Mapping the visual perception of travelers in a city using google street view as sensor

Have you ever been impressed by the colorfulness of some Tokyo or New york streets during the nights? A traveler wandering in a city got some inner impressions generated by some visual characteristics of the location e.g. its openness, its colorfulness, its visual complexity or even some higher visual features e.g. its architecture style). Can we create map at a city level representating such perception?
I propose to use the massive amount of geolocated images of the Google Street View service as a network of visual sensors. Using computer vision technics I analysed the 100K of images of Paris and created new kinds of perceptual maps.

Psychogeography

A large body of work emerged at the beginning of the XX century with the field of psychogeography defined by Guy Debord as “the study of the precise laws and specific effects of the geographical environment, consciously organized or not, on the emotions and behavior of individuals” in 1955. By wandering, letting onself float or drift (dériver is the French word used) each person can discover his or her own ambient unities of a specific city.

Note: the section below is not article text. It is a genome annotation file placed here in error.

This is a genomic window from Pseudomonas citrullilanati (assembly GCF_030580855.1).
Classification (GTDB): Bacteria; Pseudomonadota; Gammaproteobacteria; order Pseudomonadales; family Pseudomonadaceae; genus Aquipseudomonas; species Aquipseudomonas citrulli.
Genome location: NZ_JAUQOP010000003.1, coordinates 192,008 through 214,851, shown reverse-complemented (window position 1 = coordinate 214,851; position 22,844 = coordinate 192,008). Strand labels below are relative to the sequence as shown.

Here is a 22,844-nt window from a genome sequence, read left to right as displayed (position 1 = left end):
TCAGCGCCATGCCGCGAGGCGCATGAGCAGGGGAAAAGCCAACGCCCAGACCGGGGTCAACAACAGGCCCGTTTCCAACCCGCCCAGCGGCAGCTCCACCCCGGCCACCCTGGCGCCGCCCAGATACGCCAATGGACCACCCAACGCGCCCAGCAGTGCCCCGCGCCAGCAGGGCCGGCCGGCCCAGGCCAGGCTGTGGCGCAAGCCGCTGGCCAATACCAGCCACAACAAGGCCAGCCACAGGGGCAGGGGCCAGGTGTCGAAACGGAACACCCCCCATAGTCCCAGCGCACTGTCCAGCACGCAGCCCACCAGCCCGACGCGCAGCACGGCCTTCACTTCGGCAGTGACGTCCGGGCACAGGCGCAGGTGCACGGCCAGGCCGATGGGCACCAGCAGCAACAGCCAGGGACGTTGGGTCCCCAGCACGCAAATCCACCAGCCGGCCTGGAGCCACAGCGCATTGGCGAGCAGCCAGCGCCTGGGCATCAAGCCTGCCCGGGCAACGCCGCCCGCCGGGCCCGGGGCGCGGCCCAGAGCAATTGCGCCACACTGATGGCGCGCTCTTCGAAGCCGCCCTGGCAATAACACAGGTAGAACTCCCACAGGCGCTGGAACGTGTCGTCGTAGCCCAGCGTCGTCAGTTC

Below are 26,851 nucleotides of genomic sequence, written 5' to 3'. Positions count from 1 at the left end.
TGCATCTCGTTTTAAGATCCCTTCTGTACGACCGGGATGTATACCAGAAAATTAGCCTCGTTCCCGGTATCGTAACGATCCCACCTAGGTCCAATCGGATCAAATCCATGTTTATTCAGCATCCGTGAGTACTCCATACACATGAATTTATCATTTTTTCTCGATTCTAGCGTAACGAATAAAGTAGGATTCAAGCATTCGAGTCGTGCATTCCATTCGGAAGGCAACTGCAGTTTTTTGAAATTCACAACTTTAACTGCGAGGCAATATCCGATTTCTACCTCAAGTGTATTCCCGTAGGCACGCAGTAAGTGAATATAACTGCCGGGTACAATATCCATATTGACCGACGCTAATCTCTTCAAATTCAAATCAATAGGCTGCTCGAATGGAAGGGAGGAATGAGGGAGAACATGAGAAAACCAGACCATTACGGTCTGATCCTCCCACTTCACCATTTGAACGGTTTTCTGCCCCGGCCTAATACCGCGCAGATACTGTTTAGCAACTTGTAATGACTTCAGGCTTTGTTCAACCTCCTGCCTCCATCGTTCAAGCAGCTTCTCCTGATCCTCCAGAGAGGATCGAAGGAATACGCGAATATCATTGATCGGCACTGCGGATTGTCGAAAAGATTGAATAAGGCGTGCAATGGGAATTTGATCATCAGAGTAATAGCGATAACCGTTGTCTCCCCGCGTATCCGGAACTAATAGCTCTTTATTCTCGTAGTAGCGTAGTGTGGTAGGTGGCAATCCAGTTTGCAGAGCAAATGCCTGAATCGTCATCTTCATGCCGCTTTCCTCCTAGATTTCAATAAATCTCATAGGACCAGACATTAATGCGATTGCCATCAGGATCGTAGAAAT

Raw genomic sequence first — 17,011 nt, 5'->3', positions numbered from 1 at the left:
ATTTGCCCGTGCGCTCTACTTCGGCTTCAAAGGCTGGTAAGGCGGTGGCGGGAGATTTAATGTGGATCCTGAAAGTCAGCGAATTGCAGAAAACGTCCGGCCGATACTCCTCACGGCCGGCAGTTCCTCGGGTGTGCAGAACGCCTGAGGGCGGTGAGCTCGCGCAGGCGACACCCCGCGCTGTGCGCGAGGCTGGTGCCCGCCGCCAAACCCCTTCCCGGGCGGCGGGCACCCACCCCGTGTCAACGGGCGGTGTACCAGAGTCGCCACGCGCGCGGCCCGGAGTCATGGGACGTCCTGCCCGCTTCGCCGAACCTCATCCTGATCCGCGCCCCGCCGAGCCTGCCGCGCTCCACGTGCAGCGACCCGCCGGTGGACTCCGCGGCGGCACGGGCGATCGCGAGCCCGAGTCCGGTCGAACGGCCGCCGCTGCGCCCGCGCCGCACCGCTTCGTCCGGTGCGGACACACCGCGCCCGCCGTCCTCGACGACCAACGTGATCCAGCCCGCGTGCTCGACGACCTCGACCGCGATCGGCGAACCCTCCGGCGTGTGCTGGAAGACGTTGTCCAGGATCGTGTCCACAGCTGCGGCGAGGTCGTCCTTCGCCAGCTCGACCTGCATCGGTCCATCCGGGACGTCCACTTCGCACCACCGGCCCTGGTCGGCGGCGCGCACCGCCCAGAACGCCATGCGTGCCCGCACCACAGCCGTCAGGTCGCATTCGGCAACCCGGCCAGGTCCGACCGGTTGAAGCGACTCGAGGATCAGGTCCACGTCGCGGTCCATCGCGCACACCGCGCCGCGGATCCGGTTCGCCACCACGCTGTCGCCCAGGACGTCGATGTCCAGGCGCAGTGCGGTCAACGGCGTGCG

In the above image illustrating the book “Psychogeographic guide of Paris” Guy Debord, 1955 represented a map of Paris cut in different areas that are experienced by some people as distinct unties (neighbourhoods), ‘unity of atmosphere’.The mentally felt distance between these areas are visualized by spreading out the pieces of the cut up map. The red arrows indicate the most frequent used crossings between the islands of the urban archipel.

However applying quantitative methods to the analysis and characterization of the visual perception of travelers at a city-wide scale remains unclear so far.

Quantitative Approach

I propose to use the massive amount of geolocated images of the Google Street View service as a network of visual sensors. By Identifying and quantifying certain visual features on each image I am able to generate new “perceptual” city maps and conduct further analysis e.g. geographical distribution of some visual features at a district and city level or make comparison between differents cities.

digital humanities

it’s a bit like the article “Quantitative Analysis of Culture Using Millions of Digitized Books” . you change the corpus from digitized books to digitized streets. You change temporal analysis to spatial analysis and you could publish “Quantitative Analysis of Culture Using Millions of Digitized Streets”

(personal work started in 2010 but never achieved due to a lack of support)


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